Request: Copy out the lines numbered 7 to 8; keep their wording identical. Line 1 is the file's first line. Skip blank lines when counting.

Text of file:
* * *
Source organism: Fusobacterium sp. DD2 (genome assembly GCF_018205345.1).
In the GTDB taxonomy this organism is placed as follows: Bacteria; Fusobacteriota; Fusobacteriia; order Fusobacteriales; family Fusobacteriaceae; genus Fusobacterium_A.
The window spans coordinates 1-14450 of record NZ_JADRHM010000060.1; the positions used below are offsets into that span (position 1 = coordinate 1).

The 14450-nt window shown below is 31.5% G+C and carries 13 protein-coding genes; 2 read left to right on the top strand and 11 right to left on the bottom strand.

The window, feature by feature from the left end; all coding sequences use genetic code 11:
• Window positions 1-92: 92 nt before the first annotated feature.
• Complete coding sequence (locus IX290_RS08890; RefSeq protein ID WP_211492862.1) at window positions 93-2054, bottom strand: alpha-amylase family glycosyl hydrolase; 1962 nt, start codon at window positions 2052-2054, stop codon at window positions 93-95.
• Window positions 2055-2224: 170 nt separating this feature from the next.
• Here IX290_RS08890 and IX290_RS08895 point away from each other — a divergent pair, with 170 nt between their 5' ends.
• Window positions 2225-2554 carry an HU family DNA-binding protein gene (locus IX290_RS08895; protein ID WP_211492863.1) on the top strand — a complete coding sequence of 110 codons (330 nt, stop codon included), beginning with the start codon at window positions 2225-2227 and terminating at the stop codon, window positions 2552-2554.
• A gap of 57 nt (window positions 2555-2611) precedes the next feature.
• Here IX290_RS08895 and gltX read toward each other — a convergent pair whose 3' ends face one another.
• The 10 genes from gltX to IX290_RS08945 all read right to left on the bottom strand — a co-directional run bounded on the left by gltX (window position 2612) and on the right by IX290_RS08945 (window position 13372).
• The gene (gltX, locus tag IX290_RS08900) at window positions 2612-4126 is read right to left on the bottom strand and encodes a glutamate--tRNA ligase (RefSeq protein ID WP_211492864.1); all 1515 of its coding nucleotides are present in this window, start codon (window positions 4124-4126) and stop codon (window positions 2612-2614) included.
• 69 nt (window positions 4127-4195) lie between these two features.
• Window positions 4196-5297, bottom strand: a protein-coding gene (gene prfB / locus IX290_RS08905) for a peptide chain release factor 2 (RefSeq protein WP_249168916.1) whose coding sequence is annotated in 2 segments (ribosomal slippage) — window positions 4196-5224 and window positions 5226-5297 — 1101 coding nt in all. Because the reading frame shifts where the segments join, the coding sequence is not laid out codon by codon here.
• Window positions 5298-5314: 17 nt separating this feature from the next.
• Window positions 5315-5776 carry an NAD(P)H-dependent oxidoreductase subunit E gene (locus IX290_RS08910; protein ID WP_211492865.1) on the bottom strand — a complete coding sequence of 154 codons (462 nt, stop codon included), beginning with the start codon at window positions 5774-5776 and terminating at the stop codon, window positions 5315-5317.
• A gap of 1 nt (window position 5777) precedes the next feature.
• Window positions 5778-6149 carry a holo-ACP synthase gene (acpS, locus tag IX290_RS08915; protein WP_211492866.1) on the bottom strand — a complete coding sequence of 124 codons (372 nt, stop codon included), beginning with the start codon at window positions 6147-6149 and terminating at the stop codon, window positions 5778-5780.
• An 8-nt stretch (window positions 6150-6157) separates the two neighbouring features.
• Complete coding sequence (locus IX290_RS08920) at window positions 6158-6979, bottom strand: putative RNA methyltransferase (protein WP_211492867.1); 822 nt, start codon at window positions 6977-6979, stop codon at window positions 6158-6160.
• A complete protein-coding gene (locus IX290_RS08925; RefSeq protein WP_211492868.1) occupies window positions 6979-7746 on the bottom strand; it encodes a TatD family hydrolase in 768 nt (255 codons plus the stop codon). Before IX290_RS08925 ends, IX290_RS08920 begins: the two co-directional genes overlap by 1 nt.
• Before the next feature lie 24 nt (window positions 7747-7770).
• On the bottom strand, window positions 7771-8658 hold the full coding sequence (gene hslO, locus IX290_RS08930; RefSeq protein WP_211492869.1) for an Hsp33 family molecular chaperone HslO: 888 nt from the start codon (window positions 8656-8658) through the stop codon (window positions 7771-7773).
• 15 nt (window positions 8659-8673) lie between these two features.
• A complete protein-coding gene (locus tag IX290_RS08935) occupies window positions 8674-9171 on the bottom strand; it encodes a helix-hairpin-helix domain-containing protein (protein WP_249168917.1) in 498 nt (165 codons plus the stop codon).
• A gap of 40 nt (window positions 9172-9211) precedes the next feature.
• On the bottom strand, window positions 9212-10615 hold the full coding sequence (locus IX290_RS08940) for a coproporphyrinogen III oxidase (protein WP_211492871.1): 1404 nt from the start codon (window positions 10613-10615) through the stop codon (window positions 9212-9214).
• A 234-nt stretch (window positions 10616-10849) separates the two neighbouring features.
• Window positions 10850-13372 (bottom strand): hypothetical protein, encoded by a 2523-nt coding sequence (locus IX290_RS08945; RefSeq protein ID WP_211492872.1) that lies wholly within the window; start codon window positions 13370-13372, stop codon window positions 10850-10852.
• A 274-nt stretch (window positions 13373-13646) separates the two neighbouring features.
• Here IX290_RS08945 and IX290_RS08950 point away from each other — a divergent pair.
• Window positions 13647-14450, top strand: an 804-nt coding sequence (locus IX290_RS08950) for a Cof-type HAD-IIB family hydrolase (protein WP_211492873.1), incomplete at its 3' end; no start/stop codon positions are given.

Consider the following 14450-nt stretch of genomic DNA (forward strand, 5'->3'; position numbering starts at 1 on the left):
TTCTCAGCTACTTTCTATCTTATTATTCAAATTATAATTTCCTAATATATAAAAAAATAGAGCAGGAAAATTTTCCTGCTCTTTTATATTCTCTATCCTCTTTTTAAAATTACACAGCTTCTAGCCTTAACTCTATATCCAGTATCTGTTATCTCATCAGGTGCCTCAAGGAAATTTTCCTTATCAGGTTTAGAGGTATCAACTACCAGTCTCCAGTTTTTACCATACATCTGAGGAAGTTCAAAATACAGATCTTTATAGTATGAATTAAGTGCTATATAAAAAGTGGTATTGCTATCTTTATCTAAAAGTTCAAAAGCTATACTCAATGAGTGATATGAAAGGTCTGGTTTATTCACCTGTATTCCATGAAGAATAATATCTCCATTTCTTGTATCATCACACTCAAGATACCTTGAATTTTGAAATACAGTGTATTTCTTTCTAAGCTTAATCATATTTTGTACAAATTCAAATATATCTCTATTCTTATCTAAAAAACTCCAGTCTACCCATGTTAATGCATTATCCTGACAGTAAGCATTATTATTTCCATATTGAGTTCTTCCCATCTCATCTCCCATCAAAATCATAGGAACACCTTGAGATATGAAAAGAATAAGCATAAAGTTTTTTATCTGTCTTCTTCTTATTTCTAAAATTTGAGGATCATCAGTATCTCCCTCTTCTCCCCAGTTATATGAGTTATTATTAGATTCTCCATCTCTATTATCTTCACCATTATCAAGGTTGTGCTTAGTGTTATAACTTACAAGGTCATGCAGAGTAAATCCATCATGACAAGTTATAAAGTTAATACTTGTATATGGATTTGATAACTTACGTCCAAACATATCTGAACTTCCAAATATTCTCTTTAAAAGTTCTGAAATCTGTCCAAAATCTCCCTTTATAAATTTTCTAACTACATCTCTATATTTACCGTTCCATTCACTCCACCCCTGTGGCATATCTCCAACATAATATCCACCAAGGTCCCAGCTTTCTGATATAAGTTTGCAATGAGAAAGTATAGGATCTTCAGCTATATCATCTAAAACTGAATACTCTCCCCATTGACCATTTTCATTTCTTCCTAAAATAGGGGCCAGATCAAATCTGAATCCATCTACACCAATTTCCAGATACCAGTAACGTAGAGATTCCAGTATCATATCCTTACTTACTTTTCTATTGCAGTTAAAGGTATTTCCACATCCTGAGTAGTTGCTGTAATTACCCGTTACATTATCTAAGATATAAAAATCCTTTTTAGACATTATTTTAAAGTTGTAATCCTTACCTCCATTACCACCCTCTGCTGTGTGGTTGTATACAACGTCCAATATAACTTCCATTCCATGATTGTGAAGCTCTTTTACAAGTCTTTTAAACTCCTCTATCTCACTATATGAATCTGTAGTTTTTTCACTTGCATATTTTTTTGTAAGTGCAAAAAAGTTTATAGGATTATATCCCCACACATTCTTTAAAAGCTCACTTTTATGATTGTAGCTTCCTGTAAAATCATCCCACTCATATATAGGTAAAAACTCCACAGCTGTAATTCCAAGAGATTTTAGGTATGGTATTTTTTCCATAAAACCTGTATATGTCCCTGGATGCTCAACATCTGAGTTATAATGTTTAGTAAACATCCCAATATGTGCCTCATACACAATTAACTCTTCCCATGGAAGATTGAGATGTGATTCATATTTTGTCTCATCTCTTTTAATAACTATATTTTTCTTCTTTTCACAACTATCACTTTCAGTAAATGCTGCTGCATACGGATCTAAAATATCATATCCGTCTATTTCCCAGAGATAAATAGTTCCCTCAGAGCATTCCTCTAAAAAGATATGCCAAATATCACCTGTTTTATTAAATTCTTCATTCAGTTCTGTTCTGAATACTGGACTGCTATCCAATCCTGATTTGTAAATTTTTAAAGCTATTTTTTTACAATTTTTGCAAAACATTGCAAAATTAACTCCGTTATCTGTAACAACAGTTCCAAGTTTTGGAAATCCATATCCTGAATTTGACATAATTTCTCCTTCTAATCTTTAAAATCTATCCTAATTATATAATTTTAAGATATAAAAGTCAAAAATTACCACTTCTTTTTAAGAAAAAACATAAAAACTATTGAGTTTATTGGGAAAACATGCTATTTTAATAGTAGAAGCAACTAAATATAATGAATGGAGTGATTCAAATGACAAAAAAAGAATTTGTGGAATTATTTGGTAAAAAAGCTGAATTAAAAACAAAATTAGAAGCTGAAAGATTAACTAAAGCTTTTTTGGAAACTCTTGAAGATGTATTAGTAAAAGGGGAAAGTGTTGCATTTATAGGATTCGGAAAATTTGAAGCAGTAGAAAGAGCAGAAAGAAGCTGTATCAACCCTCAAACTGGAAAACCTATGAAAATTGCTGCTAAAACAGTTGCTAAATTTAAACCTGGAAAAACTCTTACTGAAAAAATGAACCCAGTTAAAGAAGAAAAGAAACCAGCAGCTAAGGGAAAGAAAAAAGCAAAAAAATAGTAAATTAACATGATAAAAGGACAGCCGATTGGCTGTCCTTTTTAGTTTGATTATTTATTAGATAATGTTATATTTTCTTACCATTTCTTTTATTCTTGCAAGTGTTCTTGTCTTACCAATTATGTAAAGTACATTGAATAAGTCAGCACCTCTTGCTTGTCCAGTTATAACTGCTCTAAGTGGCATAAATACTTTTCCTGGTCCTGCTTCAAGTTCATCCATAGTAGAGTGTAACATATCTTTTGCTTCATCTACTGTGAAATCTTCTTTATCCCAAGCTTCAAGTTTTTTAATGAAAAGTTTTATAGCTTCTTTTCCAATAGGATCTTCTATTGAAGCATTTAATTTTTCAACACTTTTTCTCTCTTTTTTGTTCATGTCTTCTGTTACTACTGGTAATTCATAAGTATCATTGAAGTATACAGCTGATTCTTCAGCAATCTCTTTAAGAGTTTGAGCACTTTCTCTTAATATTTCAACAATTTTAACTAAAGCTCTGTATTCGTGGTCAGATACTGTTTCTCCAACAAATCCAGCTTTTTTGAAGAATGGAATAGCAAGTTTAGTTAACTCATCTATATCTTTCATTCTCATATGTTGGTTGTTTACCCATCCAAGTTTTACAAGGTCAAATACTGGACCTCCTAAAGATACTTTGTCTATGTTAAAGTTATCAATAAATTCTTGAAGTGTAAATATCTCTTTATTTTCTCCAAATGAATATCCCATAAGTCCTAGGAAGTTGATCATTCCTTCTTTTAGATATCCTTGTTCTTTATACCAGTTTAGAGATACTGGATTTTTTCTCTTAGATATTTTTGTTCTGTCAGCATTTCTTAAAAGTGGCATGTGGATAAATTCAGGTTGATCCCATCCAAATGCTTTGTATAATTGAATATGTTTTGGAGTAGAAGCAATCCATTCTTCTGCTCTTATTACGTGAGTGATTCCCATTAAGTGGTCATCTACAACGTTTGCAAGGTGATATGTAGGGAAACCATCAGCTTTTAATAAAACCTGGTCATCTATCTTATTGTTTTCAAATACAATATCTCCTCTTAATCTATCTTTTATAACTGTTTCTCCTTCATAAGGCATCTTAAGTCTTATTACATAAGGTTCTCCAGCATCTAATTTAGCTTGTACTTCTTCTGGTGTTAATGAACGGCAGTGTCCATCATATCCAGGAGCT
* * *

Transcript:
• Complete coding sequence (locus IX290_RS08890; RefSeq protein ID WP_211492862.1) at window positions 93-2054, bottom strand: alpha-amylase family glycosyl hydrolase; 1962 nt, start codon at window positions 2052-2054, stop codon at window positions 93-95.
• Window positions 2055-2224: 170 nt separating this feature from the next.